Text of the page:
June 19, 2019– Mary Greeley News – This week, New York lawmakers did what some of their New Jersey counterparts have been trying to do for more than a decade: They passed a law making undocumented immigrants eligible for driver’s licenses.
New York became the 13th state to allow undocumented immigrants to take a driver’s test, after nearly two decades of lobbying by immigrant advocates. Delaware, Maryland, and the District of Columbia are among the places that do the same.
Undocumented immigrants in other states often either drive without licenses — and car insurance — or find other means of transportation. An estimated nearly half-million undocumented immigrants in New Jersey are of driving age, according to liberal think-tank New Jersey Policy Perspective.
Gov. Phil Murphy and Senate President Stephen Sweeney (D., Gloucester) have said they support the effort in New Jersey. With the Democrats’ control of state government, immigrant advocates have said they are hopeful about the chances of passing a law like New York’s. But New Jersey’s bills have been stuck in committees since lawmakers introduced them in December.
Advocates such as Sara Cullinane, director and co-founder of Make the Road New Jersey, an immigrant advocacy organization, hope to use momentum from efforts in New York to propel forward New Jersey’s bills.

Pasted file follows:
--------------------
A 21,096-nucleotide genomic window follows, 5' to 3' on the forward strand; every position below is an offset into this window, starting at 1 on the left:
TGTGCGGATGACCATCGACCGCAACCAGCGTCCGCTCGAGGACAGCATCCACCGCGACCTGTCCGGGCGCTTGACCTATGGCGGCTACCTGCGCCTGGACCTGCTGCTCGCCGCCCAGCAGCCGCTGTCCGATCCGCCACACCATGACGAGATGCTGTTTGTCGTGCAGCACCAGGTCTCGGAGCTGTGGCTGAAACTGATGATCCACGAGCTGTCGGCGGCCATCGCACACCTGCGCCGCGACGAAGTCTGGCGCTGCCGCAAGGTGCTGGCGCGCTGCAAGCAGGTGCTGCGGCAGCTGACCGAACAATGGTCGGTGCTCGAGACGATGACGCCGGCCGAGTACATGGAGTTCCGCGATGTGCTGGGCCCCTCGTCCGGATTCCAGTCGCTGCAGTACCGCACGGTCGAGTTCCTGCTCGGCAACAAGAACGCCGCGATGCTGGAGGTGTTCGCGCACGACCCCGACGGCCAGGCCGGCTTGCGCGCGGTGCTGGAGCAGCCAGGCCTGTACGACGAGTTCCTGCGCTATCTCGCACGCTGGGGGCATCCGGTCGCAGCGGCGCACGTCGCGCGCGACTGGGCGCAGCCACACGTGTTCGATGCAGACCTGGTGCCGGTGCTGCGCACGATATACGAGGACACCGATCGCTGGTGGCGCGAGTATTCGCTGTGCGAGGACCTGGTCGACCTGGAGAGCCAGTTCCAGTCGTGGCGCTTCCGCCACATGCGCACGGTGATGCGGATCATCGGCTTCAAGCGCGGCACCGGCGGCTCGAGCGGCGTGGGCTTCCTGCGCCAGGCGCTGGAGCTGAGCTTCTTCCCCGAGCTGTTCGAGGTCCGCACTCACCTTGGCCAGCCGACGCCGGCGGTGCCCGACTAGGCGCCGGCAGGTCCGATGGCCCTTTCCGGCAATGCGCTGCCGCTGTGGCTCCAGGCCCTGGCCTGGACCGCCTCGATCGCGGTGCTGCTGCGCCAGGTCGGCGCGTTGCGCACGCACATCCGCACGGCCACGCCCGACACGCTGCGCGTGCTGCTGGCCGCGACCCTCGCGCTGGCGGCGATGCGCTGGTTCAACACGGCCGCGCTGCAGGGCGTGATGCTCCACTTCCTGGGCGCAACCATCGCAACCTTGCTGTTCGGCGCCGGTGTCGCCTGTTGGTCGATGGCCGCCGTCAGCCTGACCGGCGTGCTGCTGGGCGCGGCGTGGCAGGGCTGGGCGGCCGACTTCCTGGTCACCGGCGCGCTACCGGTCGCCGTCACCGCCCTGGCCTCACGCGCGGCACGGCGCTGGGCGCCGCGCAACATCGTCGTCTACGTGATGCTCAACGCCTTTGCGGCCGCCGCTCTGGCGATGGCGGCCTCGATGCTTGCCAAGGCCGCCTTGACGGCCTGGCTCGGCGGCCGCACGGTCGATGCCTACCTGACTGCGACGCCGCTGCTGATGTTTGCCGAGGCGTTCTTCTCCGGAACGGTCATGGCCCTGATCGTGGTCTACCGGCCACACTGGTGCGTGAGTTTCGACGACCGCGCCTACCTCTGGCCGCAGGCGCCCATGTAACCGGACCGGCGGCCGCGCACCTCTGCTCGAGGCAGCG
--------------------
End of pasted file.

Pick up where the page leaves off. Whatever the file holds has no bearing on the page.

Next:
“The vote in New York is a historic victory for immigrant rights” and “welcome news,” in New Jersey, Cullinane said.
She said the issue is the No. 1 priority for her members. “It’s an issue that gets them up out of bed at 6 in the morning to lobby in Trenton,” she said. “It keeps them up at night worrying if they’ll be detained for dropping their kids off at school or taking them to a doctor’s appointment.”
Opponents in New York and New Jersey oppose extending driving privileges to people who are living in the country illegally. And while acknowledging “not every person in the country illegally is a security threat,” Republican state lawmakers who represent parts of Burlington, Atlantic, and Ocean Counties have said homeland security is at stake. They said “outraged” constituents have complained to them.
New Jersey legislation would create two tiers of driver’s licenses and identification cards — REAL ID-compliant cards and standard cards. Standard cards would not require proof of legal residency.
The legislation would not allow undocumented immigrants to use driver’s licenses to receive state services or to register to vote, since they are not citizens.
In April, Philadelphia began offering municipal identification cards to all residents — including undocumented immigrants.
credit: In part with https://www.inquirer.com/news/immigrants-drivers-license-real-id-new-jersey-new-york-20190619.html